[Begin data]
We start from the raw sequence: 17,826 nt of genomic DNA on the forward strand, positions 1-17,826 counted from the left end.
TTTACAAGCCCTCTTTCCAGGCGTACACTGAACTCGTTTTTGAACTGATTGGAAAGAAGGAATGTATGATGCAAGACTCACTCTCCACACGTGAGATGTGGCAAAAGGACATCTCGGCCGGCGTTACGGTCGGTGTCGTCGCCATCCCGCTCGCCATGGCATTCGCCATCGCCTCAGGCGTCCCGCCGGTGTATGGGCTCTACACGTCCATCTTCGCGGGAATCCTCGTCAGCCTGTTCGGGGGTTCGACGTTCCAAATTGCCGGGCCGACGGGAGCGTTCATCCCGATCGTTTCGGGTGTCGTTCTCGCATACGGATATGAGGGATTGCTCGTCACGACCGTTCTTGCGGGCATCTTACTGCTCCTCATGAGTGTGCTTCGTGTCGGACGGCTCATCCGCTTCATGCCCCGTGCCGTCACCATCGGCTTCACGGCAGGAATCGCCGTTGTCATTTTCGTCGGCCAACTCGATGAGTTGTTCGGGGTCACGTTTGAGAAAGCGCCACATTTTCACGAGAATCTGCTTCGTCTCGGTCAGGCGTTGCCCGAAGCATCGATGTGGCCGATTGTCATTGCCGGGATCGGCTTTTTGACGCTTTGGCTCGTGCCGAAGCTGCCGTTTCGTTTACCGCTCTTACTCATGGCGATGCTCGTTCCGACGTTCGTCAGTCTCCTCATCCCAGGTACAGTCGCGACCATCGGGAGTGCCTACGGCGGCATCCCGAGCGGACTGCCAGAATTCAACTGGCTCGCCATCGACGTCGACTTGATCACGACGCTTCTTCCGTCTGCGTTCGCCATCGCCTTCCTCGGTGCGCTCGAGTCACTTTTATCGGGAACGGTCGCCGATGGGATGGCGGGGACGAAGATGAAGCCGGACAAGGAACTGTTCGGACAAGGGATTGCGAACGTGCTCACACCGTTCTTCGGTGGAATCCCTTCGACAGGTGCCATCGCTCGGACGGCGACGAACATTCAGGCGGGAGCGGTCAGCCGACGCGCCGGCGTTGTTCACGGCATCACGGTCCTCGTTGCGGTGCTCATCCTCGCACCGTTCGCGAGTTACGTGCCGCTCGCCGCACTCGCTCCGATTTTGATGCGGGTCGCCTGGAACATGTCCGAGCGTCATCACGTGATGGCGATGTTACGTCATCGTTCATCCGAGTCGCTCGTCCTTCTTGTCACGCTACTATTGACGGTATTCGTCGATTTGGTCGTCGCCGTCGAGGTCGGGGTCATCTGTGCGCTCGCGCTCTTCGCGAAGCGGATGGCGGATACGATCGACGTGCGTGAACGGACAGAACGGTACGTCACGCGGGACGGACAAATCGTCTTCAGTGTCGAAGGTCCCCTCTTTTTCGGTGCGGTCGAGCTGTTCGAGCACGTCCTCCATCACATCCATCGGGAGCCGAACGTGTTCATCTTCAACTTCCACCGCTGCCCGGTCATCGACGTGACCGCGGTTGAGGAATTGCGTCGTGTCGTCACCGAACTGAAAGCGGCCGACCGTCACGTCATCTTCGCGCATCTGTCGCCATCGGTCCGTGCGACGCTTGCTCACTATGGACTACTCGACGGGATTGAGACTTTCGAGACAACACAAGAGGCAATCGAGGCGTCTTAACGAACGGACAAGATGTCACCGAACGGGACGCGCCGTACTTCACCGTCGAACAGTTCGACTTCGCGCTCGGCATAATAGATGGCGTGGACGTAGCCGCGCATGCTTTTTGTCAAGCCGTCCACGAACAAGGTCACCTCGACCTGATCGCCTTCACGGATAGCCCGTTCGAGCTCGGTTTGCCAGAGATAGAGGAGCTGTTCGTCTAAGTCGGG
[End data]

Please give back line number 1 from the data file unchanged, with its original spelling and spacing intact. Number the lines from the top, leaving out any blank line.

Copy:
We start from the raw sequence: 17,826 nt of genomic DNA on the forward strand, positions 1-17,826 counted from the left end.